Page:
The Brands Sell the Brand not the Hotel Property

By Richard Walsh
A recent article by TravelClick Inc. pointed out how online hotel bookings are shifting from the third party online channels to more direct channels, specifically the brand sites. Some of the third-party sites even had a decline in business in 2004, although the overall growth in ‘Internet reservations increased by nearly 32%‘The one fact in regard to the TravelClick Inc. article was the reference to a brand booking as a “direct hotel booking”. An internet booking from the brand to the property is no different than a GDS booking through the brand or a booking from the brand call center. Hotel analysts or researchers may call this a direct hotel booking, but I am not sure a hotelier or general manager considers it a direct sale.


This market shift does raise some questions, Is the gain in brand online sales really good for the hotel properties? Clearly, the brands are getting better at marketing their brand, but how much will the added site traffic help a branded property? Added traffic has to produce more sales for some properties, but even the new business is diminished by the cost of the booking through the brand site. Can a hotel market direct at a similar cost per booking? The brand cost does of course vary by brand. In some cases, these online brand bookings are perceived as free by the hotelier. Nothing is free, the cost associated with the brand bookings are most likely bundled with other brand services.


Another factor that may diminish the value of the brand site’s increase in traffic is the fact that on the brand website there are other hotels of the same brand or same group of brands in your market. When a shopper goes to the brand site or even your hotel’s page on the brand site, they are generally offered links to see alternative properties of the same brand. The brand sells the brand not the hotel!


There are benefits to having a brand, but Internet marketing is not one of the major benefits. In fact the brands are making more and more difficult for their hotels to capitalize on the Internet opportunities. All of the brands have instituted brand policies and conditions that make it difficult, if not impossible, for a property to retain the brand and promote the property’s unique assets. These policies most often prohibit the property from having their own website, especially a site with a direct booking engine. The brand does certainly have the right to set and protect their franchise standards. It also makes sense for them to protect their intellectual property and copy rights. But, why do they want to inhibit the properties’ rights to market direct if it is done within brand polices. Why do the brands want to limit the properties’ ability to close direct sales?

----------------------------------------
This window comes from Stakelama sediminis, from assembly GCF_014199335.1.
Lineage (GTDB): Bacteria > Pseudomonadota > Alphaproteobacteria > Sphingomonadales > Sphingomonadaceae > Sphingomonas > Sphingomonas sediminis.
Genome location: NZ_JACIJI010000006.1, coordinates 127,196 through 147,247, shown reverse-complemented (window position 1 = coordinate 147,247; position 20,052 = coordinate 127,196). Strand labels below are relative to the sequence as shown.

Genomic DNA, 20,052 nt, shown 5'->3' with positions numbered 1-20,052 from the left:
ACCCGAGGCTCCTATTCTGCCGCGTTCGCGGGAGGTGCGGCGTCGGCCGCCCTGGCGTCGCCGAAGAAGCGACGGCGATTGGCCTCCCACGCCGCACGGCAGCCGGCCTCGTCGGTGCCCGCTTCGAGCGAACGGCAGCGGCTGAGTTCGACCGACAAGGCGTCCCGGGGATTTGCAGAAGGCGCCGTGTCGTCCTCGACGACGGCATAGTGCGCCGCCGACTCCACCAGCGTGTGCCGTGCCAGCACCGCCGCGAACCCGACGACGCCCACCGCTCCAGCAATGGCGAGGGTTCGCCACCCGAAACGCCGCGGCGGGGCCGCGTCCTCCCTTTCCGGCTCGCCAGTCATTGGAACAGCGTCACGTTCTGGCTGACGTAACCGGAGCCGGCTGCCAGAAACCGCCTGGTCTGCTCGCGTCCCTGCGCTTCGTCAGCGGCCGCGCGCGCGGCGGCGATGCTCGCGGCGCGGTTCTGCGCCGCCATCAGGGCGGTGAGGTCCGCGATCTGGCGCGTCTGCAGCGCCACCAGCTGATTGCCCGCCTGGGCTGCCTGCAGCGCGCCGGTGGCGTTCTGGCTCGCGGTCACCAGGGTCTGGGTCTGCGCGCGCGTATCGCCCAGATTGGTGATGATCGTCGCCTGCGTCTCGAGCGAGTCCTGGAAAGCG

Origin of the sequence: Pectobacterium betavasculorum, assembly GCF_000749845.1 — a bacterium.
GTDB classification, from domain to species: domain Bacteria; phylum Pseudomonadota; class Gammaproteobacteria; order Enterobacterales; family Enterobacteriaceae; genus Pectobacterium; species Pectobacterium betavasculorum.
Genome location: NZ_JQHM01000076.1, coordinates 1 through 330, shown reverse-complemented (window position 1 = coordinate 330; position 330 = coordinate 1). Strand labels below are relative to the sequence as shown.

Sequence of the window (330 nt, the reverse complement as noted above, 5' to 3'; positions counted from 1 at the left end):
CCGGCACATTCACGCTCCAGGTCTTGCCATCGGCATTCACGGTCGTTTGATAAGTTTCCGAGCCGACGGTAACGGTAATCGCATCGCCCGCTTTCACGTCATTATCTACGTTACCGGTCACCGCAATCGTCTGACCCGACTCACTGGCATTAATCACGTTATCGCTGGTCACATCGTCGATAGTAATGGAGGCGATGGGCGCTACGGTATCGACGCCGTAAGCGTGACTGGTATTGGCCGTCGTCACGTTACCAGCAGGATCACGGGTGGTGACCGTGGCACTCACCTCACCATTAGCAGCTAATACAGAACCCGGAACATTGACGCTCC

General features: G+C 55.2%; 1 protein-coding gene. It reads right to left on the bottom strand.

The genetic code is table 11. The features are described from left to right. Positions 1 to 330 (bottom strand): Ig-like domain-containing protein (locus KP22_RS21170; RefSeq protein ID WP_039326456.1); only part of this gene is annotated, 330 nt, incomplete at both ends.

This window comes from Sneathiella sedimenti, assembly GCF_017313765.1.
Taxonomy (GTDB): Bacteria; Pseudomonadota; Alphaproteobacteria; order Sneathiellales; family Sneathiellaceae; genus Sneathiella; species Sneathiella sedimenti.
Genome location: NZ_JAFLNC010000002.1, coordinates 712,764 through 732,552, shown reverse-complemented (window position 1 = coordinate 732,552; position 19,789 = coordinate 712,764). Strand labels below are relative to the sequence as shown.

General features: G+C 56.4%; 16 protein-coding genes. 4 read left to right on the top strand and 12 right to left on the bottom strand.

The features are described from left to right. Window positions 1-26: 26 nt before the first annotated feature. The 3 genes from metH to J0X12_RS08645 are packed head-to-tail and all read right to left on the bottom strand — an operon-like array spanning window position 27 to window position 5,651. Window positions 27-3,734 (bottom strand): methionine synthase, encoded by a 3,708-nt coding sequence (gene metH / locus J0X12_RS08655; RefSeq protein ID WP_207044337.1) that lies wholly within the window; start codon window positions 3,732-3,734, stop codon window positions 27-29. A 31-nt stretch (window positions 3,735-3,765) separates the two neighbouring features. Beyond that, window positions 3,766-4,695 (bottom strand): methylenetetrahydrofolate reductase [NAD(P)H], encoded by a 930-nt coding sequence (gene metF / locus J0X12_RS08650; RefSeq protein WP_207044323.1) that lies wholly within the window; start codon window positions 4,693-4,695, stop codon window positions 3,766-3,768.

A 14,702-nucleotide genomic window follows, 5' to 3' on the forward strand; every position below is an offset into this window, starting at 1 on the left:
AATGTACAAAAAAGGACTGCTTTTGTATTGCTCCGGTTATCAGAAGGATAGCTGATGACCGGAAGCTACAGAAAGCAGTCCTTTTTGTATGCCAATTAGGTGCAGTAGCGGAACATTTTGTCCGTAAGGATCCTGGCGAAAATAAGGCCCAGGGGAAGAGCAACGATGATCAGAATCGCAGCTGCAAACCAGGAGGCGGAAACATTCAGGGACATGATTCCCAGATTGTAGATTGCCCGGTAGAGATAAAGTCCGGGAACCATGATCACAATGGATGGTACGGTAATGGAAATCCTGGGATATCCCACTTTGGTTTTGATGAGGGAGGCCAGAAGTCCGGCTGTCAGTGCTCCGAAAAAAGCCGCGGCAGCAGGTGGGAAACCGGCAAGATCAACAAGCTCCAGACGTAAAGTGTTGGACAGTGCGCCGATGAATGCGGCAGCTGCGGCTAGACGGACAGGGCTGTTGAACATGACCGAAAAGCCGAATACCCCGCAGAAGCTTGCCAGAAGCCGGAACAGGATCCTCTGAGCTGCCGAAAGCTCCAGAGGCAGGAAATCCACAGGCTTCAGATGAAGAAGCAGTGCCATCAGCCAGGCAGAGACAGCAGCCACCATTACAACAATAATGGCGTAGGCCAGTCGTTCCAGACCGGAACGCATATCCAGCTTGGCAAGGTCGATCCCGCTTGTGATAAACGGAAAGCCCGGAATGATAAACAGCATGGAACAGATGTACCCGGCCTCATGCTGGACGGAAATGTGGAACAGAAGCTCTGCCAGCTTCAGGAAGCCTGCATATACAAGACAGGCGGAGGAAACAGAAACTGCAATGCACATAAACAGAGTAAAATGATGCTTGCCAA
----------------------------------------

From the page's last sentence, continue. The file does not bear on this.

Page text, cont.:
The brands did not stop direct phone calls to the properties, why stop direct Internet sales? If the brand’s fees are tied to gross property revenues, doesn’t the brand gain no matter how the property receives its bookings? You would think the brand would support a property that is willing to spend additional money attract more sales no matter how they get them.

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How can a hotel property ever out market its own brand or a third party site? Let’s not overlook the search engines, when we are evaluating the various Internet opportunities. With a search engine involved in more than 80% of the online sales, you would think you would find more organic optimization of the brand sites to help improve the search engine’s listing of the brand sites or more pay per click advertising of the brand site. Nope! The search engines are still dominated by the big ad budgets of the third party websites. The brands must assume if a traveler wants a particular brand they know where to find it.


A recent research project by Accenture Consulting Inc. indicated that the top two hotel search elements were price and location. The third party sites clearly have the search engines when it comes to keywords promoting price, even if it is “price parity” with the brand. As far as promoting location on the search engines, we see vary little search optimization by the brands focusing on location because this is not to the brand’s overall benefit.


As Internet marketing continues to evolve, it is clear that the value of the search engines in the travel shopping and booking process will continue to increase significantly. The search engine value proposition presented to the properties can only help the branded properties who take the initiative to market their own website, whether the site’s booking are direct or via the brand.


In summary, a brand booking is not a hotel booking it is a brand booking. The gain by the brands in their share of Internet traffic may not necessarily be the brand’s success, but rather the third party’s decline. Both brands and third parties will be around for a long time to come and each has its own value to certain hotels in certain markets. The brand website has to be considered the same as the GDS, proprietary websites, wholesalers, travel agents and whatever other sales channel works best for the property.


I don’t believe how the hotelier chooses to market his or her rooms should be influenced by the brand. The brand should stand on its own merits and if the hotel is not getting business from the brand website, the hotelier should be allowed to market how they choose. The final decision will always come down to the hotelier and his or her ability to implement an effective and flexible Internet marketing plan.
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